We honor the fallen, but must not forget our veterans


All of us owe an immeasurable debt of gratitude to the heroic men and women who lost their lives while protecting our country as members of our nation’s armed forces.
Americans recently commemorated Memorial Day — a sobering occasion that reminds us that freedom is never free, and that in a perilous world, we sleep safely at night precisely because of those servicemen and women who are fighting for us.
After our collective pause to honor those who made the ultimate sacrifice, it behooves us to take the next step by renewing our commitment to taking care of veterans right here in Nassau County.
Some 67,000 of the 16.5 million veterans in the United States call Long Island home. And there’s no denying that while these heroes have upheld their end of the contract to protect and serve the nation, we haven’t adequately fulfilled our end to care for them when they come back home.
Across the country, fewer than 50 percent of returning veterans in need receive any mental health treatment. An estimated 250,000 veterans are unemployed and in need of work. And with 68,000 of them homeless, there are 5,000 veterans here in Nassau who are at risk of homelessness.

Those statistics should shock the consciences of every American and provide clear evidence that this moment requires immediate action. That’s why I have proposed the creation of a 21st-century Veterans’ Bill of Rights that would ensure that none of them are ever left behind in Nassau County.
Such a bill would reaffirm the fundamental rights for veterans that must be protected:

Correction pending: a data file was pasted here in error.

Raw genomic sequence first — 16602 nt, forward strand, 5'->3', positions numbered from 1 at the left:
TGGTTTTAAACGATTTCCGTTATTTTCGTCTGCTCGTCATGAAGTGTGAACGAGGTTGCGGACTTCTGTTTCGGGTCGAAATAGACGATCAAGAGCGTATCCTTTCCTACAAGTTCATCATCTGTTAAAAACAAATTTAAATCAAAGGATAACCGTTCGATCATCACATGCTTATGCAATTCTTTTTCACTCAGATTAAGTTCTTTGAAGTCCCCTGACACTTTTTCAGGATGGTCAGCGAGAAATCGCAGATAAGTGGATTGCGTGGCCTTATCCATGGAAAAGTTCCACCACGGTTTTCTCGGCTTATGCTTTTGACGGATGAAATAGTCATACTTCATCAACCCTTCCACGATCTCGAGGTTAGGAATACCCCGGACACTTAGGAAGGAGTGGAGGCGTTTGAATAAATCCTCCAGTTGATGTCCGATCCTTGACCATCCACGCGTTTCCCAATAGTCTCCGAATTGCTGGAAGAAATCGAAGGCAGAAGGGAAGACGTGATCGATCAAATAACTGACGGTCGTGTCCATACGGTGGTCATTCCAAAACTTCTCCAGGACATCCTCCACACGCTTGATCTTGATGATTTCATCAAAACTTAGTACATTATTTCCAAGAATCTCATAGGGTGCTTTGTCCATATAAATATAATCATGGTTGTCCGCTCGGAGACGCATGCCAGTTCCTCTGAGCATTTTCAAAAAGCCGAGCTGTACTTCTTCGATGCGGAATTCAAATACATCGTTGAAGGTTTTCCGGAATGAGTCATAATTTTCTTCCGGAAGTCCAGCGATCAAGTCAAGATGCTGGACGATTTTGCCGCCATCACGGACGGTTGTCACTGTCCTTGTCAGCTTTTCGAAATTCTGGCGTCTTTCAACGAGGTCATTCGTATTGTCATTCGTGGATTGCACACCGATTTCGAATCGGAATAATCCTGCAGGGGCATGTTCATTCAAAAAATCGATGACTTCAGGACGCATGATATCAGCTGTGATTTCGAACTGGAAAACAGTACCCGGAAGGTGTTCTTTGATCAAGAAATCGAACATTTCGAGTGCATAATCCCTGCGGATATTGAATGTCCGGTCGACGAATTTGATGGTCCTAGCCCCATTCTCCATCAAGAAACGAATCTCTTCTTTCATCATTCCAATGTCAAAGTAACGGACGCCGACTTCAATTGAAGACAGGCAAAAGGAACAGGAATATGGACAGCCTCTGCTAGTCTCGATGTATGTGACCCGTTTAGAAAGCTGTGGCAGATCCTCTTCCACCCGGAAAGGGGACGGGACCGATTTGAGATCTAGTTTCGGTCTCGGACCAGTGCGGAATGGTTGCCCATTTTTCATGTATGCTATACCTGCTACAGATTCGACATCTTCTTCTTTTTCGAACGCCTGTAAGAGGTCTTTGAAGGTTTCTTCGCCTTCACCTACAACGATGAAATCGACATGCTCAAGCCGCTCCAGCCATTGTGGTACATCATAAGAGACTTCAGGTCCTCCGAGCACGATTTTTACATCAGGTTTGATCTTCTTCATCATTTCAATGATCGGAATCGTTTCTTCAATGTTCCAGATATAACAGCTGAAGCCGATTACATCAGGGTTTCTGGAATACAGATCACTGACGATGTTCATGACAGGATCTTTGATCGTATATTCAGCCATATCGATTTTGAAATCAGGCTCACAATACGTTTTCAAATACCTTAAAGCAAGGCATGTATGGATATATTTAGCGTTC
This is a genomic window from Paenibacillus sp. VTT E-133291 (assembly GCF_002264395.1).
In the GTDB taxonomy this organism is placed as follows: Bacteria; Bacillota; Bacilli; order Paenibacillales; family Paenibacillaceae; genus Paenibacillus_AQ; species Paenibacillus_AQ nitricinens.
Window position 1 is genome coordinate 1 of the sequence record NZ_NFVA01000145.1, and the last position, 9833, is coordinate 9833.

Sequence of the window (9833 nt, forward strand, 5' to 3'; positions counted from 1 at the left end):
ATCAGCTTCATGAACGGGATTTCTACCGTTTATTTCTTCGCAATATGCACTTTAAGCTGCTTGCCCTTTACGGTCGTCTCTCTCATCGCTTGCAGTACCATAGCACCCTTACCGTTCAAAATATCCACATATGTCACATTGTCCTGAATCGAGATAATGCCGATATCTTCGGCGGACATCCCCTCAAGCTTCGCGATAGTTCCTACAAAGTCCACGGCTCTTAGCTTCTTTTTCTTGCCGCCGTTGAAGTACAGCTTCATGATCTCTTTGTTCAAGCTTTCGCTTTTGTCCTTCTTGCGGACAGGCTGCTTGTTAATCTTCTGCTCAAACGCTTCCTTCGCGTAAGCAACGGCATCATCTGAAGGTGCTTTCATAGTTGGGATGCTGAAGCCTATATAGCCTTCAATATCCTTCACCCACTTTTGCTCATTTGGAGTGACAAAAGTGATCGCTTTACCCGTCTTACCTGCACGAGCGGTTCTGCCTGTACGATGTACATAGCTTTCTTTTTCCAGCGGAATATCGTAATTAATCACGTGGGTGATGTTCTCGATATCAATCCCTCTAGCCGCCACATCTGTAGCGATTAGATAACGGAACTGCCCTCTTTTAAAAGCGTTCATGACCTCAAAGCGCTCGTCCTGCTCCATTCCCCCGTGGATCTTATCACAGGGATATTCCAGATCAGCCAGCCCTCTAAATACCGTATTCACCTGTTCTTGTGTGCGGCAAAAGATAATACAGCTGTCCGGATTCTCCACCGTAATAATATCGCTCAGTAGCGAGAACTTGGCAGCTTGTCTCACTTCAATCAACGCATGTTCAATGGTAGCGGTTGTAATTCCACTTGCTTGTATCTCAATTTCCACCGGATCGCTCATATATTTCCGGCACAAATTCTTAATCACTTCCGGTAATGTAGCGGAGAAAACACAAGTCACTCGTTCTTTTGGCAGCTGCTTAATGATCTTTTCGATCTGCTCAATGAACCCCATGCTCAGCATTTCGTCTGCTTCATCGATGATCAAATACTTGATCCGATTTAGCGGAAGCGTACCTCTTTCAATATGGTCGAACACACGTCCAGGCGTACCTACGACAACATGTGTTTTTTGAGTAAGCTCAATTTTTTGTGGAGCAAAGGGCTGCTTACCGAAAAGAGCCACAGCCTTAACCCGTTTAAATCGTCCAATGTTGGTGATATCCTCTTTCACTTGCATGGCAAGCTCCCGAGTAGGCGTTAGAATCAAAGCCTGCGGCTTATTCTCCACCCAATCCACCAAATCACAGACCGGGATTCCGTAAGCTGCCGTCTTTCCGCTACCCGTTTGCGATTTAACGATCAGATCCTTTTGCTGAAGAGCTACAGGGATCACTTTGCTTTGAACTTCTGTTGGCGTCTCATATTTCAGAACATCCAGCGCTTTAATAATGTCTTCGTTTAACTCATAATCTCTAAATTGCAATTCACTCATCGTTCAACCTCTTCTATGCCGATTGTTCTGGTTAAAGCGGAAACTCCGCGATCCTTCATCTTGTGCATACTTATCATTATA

• The right to dignified housing.
• The right to gainful employment.
• The right to be protected from discrimination.
• The right to be supported in the community, in such organizations as VFWs and American Legions.
In addition, the Veterans’ Bill of Rights would formally commission a study to identify where resources are needed to best serve our veterans, and recommend additional investments ranging from new technology to advancements in health care, and more. Once completed, the study’s findings would be presented at a public hearing of the County Legislature’s Veterans Committee.
My office has already taken important steps toward fulfilling the tenets of the Veterans’ Bill of Rights. In January 2022, the Legislature unanimously passed the Hiring Our Heroes Act, a measure I sponsored that exempts veterans and active-duty service members from county civil service exam fees. Not only does removing a financial burden of up to $200 from eligible applicants incentivize their return to the civilian workforce, but it also recognizes how veterans’ leadership, military experience and ability to perform under pressure make them valuable candidates for public service.
This legislative measure builds on the Dignity for Our Heroes initiative, another legislative package that I sponsored and passed in 2019 that protects veterans from discrimination in housing and employment, and convened the Nassau Commission on Ending Veteran Homelessness.
While I take great pride in these earlier measures, they should be viewed as a foundation to build on. We must not cease in our efforts until every veteran in the county has access to the resources they need to meet their health care, housing and workforce needs. And it is imperative for all of us to approach this issue with compassion and care, so that we can continue chipping away at harmful stigmas that dissuade our heroes from seeking the assistance they need and deserve.
These men and women have always had our backs, and it is imperative for us to always have theirs. Please contact your legislator and ask them to support the Veterans’ Bill of Rights. And I ask you to never forget our fallen heroes, or our veteran heroes at home.

Joshua A. Lafazan represents the Nassau County Legislature’s 18th District.